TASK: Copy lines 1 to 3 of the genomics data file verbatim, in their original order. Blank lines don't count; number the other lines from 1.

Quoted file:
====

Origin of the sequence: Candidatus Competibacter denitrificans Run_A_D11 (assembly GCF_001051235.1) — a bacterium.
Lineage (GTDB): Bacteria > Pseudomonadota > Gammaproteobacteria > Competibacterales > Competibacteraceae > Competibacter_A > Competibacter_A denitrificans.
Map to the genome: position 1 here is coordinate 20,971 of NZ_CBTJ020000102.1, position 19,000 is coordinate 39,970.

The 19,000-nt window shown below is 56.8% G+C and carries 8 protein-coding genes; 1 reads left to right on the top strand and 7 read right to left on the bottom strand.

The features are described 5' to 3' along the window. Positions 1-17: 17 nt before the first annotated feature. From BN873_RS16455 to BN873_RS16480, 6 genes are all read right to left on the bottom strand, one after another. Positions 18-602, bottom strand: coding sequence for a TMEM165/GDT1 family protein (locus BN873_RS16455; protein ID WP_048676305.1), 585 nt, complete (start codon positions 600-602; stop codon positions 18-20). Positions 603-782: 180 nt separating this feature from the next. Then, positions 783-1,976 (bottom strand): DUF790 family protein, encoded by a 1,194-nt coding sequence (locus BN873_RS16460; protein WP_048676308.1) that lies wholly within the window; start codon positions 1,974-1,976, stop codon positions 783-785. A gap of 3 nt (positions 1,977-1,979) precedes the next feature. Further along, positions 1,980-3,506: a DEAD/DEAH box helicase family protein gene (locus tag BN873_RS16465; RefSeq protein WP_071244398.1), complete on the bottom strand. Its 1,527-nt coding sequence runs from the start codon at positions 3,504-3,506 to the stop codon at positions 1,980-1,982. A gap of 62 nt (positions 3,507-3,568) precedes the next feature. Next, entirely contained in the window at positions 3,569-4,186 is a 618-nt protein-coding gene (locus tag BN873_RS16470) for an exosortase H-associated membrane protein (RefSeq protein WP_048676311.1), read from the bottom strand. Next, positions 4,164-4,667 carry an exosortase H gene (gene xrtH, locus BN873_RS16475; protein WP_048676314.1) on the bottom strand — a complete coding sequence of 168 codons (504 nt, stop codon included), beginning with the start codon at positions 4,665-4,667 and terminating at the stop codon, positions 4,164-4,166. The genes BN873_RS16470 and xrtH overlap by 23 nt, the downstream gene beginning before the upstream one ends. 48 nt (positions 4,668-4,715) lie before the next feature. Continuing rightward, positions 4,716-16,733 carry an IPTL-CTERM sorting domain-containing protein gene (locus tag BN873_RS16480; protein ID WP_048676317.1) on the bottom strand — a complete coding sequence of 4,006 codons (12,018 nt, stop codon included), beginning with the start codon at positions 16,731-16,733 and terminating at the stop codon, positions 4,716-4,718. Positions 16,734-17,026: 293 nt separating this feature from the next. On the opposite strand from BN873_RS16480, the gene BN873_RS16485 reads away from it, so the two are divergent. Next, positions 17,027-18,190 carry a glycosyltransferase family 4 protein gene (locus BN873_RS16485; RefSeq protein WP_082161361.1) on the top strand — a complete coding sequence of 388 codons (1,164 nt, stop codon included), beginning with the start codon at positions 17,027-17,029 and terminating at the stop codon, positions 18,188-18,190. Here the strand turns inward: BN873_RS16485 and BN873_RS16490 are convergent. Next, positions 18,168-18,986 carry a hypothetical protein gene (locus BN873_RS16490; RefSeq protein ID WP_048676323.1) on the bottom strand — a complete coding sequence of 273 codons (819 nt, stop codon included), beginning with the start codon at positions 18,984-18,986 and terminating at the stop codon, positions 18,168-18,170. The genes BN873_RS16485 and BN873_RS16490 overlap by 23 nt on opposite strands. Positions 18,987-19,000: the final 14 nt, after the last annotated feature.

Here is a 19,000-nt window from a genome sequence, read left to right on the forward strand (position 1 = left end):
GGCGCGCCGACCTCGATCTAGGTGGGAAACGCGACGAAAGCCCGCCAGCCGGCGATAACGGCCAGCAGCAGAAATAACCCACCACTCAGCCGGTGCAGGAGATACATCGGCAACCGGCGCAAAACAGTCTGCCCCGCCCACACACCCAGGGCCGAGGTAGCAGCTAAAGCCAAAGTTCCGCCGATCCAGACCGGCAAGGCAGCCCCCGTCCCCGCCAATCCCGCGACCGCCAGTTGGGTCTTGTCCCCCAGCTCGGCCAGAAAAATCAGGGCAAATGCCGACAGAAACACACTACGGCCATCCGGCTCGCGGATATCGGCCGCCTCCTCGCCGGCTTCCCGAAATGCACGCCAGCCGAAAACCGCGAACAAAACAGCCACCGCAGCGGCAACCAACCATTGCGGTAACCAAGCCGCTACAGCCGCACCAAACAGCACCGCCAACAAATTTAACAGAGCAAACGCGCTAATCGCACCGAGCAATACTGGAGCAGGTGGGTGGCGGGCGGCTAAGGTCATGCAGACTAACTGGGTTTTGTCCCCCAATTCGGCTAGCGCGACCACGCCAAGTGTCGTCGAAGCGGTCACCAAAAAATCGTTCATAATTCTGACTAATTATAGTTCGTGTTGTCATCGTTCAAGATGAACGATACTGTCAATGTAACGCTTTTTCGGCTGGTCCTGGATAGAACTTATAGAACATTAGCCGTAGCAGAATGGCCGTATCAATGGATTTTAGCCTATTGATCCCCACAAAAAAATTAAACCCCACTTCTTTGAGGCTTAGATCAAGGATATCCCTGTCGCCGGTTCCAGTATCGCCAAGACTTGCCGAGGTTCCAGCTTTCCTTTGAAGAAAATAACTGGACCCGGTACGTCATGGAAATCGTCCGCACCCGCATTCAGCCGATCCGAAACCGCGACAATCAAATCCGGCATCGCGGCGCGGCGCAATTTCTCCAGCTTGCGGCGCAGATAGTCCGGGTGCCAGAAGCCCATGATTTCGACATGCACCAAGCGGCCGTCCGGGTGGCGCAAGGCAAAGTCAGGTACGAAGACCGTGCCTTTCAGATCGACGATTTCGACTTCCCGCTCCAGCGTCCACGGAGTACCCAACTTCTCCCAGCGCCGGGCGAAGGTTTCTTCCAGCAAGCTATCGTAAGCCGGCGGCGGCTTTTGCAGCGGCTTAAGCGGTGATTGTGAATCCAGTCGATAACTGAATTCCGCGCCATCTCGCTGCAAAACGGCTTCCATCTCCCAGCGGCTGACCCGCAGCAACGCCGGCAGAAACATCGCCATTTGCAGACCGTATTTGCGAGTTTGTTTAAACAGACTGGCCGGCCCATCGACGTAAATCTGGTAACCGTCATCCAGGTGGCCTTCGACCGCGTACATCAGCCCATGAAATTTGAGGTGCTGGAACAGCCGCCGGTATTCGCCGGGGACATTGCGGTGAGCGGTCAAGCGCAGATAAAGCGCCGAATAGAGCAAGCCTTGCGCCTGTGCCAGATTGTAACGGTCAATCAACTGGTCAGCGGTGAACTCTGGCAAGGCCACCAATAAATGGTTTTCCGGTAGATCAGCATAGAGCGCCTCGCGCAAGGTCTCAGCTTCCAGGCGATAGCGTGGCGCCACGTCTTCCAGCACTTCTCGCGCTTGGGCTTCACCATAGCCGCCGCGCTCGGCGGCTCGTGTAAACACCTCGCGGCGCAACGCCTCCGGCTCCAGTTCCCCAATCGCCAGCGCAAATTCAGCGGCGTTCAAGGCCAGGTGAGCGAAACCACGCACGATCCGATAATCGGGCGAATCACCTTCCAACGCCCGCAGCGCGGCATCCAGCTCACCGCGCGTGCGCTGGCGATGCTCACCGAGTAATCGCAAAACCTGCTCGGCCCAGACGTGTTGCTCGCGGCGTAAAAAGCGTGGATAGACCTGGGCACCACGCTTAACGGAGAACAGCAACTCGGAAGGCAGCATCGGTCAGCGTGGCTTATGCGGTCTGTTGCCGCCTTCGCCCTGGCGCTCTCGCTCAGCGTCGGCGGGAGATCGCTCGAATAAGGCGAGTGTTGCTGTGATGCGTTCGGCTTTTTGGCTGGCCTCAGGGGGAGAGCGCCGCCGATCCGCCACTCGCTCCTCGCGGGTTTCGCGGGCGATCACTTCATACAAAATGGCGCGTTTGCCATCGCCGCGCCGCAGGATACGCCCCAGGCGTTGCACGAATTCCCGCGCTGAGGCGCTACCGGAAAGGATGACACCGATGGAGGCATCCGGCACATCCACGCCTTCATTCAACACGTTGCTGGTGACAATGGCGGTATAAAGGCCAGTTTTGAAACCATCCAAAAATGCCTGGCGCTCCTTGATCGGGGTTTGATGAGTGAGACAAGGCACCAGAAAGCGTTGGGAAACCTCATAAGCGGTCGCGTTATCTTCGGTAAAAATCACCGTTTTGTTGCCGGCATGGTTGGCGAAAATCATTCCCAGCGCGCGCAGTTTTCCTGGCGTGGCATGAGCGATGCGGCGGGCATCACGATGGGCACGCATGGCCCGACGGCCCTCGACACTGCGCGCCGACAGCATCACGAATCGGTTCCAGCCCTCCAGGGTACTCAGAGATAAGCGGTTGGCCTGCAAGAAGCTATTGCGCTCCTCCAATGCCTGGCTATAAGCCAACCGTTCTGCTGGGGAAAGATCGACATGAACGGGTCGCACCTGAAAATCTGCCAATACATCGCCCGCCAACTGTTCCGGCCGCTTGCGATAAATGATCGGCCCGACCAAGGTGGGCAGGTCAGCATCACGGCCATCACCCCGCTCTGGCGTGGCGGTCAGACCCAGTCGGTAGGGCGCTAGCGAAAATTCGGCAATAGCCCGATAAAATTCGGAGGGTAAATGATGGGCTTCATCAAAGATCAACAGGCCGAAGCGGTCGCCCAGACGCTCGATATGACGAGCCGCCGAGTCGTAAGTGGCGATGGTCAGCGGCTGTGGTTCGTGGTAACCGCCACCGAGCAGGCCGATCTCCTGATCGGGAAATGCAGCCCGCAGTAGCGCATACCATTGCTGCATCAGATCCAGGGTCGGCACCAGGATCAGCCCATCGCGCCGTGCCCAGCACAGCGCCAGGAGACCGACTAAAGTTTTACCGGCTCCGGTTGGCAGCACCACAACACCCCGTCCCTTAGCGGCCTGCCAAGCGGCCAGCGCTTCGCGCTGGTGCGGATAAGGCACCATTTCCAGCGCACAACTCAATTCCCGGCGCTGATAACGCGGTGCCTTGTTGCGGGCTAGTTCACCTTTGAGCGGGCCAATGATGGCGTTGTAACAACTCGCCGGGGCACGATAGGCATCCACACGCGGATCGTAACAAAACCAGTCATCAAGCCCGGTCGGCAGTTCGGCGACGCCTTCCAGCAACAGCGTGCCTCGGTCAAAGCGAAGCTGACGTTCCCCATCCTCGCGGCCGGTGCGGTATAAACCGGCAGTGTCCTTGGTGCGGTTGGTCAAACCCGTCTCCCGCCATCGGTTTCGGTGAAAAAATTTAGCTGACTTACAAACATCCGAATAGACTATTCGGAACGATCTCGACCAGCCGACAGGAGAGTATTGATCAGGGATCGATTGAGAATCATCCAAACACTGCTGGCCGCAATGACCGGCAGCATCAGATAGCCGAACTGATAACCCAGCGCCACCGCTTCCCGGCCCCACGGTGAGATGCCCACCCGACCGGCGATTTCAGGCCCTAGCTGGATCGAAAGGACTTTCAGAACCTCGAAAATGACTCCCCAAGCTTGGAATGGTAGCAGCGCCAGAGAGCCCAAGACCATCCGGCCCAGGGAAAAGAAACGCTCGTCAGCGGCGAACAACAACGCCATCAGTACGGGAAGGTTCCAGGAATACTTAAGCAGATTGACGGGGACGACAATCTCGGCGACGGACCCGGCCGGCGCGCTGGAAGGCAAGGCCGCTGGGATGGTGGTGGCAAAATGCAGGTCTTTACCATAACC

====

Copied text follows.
Origin of the sequence: Candidatus Competibacter denitrificans Run_A_D11 (assembly GCF_001051235.1) — a bacterium.
Lineage (GTDB): Bacteria > Pseudomonadota > Gammaproteobacteria > Competibacterales > Competibacteraceae > Competibacter_A > Competibacter_A denitrificans.
Map to the genome: position 1 here is coordinate 20,971 of NZ_CBTJ020000102.1, position 19,000 is coordinate 39,970.